On Gratitude

As I sat in a cinema at the Napa Valley Film Festival today, I could barely contain my joy. Had I not been balancing a lovely, local Zinfandel on my knee, I would have jumped up and done a little dance. I was delighted because, for the first time in a long time, it felt good to be alive.

And that’s because this year I got sick. Really sick. The kind of sick that makes you question everything you thought you knew about yourself. The kind of sick that brings some friends closer and makes others disappear. The kind of sick that makes you wonder if you’ll ever be well again.

For the better part of a year, I battled through one illness after another and, with each one, the sick periods got longer and the well periods got shorter. When my body started shutting down, my Doctor ordered a month off work and got serious with the tests. After being told so many times “it’s just another virus”, it was a relief to finally be diagnosed with Hashimoto’s Disease – an autoimmune condition that causes my body to attack my thyroid. I wasn’t a hypochondriac, I wasn’t “having one of those years”, I wasn’t depressed: I was sick.

Of course a diagnosis is only the beginning and with it came plenty of anger, sadness, and fear, as well as a long, slow journey back to health. But what does all that have to do with gratitude? Well, it’s coming up on Thanksgiving here in the US, a holiday that is all about gratitude, and as I sat in the theatre in Napa I realised I was overflowing with the stuff.

Napa was planned before I got sick and the idea was to combine it with a trip to DC for a conference. But when it came time to book the flights, I was so sick I could barely leave the house. The short walk to the letterbox left me breathless and shaking, and I had no idea how I was actually going to pack a suitcase, get on a plane, and spend the better part of three weeks racing around the US. So to be sitting in a Napa cinema four months later, drinking beautiful wine, and laughing with friends was definitely something to be grateful for!

Here are a few other things I’m grateful for…  The friend who filled my prescriptions when I was in so much pain I couldn’t even cry (and bought me a Dora The Explorer neck pillow when I had to sleep sitting up!). The colleague who had never been to my house before, but arrived with a bag full of groceries, took over my kitchen, served me a three course meal, and then washed the dishes. My acupuncturist and massage therapist, who cared for my body when no-one else could. My fabulous boss, who didn’t hesitate when I said I needed a month off, but instead arranged extensions, called regularly to check on me, took me out for dinner, and supported flexible working arrangements when I returned. And How To Be Sick, the book that helped me work through the anger and the fear, and put me on the path to acceptance and self-compassion.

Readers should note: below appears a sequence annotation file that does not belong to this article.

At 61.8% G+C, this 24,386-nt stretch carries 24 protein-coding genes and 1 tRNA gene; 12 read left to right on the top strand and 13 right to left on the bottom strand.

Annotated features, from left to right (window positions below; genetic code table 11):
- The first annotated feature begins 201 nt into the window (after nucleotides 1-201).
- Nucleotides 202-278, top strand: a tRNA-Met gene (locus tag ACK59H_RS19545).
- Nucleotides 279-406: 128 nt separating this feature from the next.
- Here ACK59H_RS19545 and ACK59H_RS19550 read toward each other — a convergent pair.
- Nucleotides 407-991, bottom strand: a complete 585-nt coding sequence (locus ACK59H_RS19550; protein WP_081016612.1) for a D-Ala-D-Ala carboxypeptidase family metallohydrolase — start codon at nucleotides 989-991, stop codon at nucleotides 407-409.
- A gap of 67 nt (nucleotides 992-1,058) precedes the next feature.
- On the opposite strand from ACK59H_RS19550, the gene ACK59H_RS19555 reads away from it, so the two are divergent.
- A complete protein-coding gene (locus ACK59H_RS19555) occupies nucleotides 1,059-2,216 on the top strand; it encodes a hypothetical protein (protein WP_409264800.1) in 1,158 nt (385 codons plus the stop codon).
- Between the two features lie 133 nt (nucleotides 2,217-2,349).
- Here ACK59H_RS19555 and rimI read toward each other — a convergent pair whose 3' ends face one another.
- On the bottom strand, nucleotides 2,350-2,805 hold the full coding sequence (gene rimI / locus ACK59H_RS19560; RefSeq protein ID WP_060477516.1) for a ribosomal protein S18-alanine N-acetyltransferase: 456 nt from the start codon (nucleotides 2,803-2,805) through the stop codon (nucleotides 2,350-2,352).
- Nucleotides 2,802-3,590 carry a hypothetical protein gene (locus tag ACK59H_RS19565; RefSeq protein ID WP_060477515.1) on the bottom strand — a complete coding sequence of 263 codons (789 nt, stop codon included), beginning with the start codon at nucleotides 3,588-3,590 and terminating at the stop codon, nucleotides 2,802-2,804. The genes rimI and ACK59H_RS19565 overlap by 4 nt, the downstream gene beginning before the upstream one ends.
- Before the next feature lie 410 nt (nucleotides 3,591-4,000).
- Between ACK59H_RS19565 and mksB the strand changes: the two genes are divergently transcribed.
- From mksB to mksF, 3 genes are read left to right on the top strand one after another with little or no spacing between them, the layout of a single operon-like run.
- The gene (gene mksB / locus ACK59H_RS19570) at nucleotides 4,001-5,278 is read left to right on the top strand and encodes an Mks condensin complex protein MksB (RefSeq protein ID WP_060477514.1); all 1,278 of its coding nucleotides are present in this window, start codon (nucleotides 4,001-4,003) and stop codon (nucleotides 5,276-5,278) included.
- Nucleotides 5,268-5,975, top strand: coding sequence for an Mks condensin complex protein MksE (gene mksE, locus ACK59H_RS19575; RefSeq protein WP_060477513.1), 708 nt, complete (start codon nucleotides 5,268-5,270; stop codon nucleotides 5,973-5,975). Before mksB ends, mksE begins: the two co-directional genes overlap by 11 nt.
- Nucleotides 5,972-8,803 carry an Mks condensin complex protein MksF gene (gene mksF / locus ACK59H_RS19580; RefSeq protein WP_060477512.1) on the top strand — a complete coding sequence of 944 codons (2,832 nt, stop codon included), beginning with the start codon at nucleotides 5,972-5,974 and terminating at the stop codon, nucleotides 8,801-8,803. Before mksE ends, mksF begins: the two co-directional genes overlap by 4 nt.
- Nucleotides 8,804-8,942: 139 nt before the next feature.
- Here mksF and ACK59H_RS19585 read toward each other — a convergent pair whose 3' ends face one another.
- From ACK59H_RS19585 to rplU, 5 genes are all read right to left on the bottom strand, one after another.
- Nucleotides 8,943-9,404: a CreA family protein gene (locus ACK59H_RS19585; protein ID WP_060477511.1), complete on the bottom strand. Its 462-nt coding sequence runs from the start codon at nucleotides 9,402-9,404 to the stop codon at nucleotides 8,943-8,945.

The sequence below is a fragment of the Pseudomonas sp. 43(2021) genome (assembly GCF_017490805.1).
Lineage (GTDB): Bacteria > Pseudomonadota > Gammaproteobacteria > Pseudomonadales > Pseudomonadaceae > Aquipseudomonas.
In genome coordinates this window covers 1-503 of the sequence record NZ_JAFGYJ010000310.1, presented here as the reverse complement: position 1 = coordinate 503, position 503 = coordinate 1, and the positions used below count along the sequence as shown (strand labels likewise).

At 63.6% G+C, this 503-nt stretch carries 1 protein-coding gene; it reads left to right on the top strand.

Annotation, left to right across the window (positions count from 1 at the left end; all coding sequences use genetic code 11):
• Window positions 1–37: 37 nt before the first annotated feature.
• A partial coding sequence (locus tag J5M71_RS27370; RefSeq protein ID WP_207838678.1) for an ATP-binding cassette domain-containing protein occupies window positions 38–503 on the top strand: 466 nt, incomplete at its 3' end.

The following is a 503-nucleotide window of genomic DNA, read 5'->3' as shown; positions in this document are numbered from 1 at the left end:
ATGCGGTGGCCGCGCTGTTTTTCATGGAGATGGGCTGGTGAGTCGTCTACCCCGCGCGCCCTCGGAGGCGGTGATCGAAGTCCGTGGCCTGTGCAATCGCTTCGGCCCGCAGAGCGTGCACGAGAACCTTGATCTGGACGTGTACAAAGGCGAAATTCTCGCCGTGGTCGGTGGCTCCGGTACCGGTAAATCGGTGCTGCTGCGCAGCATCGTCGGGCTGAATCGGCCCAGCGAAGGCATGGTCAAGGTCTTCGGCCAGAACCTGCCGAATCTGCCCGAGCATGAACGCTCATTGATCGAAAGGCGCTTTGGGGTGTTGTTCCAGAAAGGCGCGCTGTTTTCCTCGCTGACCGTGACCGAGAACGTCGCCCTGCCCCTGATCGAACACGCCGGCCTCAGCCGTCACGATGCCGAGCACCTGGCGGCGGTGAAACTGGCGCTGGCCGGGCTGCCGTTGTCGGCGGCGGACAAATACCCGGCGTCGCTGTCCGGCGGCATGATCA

I’m also grateful for getting sick. That might sound strange, but it was an experience I needed to have. It forced me to listen to my body, to prioritise my health, and to pay attention to the good things, no matter how small they might be.

There is a growing body of academic literature on the benefits of gratitude, mindfulness, acceptance, and compassion, and even before I got sick these were concepts I wanted to incorporate into my own research. But now, more than ever, I realise how important it is to be compassionate, to act mindfully, to take the time to appreciate what you have… and to watch films and drink wine.

4 thoughts on “On Gratitude

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